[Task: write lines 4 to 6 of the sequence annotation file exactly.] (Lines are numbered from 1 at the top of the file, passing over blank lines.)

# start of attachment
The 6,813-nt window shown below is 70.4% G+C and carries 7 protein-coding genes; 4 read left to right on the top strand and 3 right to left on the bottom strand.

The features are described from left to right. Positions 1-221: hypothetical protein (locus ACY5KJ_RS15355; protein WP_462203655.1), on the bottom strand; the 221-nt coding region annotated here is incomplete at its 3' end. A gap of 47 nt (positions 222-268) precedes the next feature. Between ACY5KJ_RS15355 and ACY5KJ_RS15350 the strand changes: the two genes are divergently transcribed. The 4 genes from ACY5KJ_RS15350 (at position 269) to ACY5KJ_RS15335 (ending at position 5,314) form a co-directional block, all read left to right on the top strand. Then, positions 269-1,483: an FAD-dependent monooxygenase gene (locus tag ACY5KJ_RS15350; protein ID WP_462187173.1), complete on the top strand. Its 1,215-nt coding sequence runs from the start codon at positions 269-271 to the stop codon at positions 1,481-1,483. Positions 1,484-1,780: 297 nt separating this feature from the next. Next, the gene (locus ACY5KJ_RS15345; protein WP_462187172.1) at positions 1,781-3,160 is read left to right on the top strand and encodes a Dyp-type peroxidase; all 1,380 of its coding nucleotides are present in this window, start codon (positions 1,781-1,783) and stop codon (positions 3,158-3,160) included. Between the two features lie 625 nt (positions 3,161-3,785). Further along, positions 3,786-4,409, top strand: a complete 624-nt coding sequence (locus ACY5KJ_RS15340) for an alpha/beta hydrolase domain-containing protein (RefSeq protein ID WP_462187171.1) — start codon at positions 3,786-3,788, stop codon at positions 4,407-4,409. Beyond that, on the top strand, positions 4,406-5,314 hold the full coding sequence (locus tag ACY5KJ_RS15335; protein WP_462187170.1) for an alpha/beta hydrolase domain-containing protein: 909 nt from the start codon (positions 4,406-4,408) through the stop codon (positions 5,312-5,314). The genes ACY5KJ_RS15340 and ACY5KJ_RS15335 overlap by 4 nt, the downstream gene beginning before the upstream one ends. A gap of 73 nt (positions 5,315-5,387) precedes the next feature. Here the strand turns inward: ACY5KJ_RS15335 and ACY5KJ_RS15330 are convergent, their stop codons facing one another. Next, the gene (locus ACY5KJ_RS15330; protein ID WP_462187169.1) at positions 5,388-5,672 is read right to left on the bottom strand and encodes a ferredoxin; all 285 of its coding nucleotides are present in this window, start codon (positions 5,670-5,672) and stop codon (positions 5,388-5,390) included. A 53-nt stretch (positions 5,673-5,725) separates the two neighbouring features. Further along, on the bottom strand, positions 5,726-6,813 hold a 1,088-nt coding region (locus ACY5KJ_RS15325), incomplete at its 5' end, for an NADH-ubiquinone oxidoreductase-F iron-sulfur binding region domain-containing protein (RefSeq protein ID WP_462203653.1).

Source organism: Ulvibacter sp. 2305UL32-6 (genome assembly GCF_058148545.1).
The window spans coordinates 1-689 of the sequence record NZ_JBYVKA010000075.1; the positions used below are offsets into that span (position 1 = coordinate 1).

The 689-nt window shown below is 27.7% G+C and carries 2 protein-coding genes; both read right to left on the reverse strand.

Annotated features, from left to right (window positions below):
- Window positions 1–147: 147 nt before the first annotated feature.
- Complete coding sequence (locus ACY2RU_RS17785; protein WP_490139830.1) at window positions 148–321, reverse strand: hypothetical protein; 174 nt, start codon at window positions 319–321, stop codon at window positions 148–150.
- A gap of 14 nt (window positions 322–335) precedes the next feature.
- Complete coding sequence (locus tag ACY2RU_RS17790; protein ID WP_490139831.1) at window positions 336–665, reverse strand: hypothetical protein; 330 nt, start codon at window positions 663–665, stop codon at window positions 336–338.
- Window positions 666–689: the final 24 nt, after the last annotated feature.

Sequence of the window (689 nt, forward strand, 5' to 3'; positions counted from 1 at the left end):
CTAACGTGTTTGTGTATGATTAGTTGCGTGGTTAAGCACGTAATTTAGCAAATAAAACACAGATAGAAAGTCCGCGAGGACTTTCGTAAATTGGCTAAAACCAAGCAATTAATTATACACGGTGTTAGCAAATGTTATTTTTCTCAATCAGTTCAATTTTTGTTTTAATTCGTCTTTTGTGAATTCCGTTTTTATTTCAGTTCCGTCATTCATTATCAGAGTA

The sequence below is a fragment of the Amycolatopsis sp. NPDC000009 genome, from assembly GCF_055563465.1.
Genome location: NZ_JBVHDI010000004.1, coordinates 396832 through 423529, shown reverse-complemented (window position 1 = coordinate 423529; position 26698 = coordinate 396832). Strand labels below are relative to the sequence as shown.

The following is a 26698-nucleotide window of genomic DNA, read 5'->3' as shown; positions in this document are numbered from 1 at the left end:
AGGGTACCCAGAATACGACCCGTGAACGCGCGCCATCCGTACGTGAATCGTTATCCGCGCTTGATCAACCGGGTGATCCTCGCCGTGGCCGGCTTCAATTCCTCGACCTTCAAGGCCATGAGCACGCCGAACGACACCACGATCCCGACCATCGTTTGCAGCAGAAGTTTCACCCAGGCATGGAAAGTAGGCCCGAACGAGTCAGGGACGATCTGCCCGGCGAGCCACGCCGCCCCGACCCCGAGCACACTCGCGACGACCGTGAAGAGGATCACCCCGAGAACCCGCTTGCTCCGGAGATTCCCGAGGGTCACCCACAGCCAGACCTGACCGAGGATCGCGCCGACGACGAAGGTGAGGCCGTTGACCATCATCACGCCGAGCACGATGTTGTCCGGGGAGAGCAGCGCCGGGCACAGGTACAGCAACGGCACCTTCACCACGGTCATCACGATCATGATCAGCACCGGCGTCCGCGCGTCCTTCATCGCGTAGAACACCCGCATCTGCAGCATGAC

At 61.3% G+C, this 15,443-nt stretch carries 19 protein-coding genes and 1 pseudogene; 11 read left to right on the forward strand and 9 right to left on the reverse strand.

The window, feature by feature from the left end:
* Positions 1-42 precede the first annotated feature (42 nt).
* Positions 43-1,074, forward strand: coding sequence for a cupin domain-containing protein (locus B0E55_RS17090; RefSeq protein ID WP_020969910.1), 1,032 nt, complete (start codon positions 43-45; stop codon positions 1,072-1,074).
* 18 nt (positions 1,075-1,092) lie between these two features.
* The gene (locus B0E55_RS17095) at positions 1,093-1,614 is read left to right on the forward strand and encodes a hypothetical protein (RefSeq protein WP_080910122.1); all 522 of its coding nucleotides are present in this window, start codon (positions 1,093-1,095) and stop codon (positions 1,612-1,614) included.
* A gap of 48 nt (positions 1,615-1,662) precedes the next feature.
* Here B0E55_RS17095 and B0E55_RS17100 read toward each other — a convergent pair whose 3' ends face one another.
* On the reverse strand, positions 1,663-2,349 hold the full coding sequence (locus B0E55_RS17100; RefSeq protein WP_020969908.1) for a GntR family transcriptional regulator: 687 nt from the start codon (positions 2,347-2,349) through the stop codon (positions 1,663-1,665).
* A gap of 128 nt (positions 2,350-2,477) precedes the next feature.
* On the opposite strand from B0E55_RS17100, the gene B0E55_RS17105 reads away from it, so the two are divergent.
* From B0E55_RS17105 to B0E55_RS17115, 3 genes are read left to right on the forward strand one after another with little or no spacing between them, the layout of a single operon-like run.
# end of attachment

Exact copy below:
The window spans coordinates 1-689 of the sequence record NZ_JBYVKA010000075.1; the positions used below are offsets into that span (position 1 = coordinate 1).

The 689-nt window shown below is 27.7% G+C and carries 2 protein-coding genes; both read right to left on the reverse strand.

Annotated features, from left to right (window positions below):